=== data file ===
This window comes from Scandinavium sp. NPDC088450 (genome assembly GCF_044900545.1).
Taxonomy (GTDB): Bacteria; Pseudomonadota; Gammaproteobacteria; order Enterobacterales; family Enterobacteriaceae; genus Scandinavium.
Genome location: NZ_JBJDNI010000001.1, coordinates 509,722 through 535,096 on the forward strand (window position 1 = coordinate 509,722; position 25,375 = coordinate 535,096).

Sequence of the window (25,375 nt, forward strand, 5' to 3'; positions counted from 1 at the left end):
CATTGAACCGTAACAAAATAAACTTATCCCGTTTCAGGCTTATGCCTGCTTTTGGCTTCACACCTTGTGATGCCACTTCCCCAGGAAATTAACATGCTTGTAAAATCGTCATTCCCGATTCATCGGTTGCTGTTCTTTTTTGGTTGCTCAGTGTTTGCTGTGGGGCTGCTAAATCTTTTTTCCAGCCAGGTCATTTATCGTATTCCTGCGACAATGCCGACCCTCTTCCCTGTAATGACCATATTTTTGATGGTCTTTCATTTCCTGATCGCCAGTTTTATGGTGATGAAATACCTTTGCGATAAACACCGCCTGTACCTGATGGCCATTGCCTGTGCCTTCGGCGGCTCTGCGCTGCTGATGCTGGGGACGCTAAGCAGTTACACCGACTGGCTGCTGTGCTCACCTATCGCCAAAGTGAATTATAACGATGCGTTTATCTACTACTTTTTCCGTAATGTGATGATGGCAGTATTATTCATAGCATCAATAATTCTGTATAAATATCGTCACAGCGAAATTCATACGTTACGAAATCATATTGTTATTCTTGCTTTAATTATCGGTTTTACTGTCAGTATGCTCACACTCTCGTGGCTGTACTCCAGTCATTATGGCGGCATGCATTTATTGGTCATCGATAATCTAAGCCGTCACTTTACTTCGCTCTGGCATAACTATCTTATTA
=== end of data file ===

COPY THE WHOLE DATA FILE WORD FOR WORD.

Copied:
This window comes from Scandinavium sp. NPDC088450 (genome assembly GCF_044900545.1).
Taxonomy (GTDB): Bacteria; Pseudomonadota; Gammaproteobacteria; order Enterobacterales; family Enterobacteriaceae; genus Scandinavium.
Genome location: NZ_JBJDNI010000001.1, coordinates 509,722 through 535,096 on the forward strand (window position 1 = coordinate 509,722; position 25,375 = coordinate 535,096).

Sequence of the window (25,375 nt, forward strand, 5' to 3'; positions counted from 1 at the left end):
CATTGAACCGTAACAAAATAAACTTATCCCGTTTCAGGCTTATGCCTGCTTTTGGCTTCACACCTTGTGATGCCACTTCCCCAGGAAATTAACATGCTTGTAAAATCGTCATTCCCGATTCATCGGTTGCTGTTCTTTTTTGGTTGCTCAGTGTTTGCTGTGGGGCTGCTAAATCTTTTTTCCAGCCAGGTCATTTATCGTATTCCTGCGACAATGCCGACCCTCTTCCCTGTAATGACCATATTTTTGATGGTCTTTCATTTCCTGATCGCCAGTTTTATGGTGATGAAATACCTTTGCGATAAACACCGCCTGTACCTGATGGCCATTGCCTGTGCCTTCGGCGGCTCTGCGCTGCTGATGCTGGGGACGCTAAGCAGTTACACCGACTGGCTGCTGTGCTCACCTATCGCCAAAGTGAATTATAACGATGCGTTTATCTACTACTTTTTCCGTAATGTGATGATGGCAGTATTATTCATAGCATCAATAATTCTGTATAAATATCGTCACAGCGAAATTCATACGTTACGAAATCATATTGTTATTCTTGCTTTAATTATCGGTTTTACTGTCAGTATGCTCACACTCTCGTGGCTGTACTCCAGTCATTATGGCGGCATGCATTTATTGGTCATCGATAATCTAAGCCGTCACTTTACTTCGCTCTGGCATAACTATCTTATTA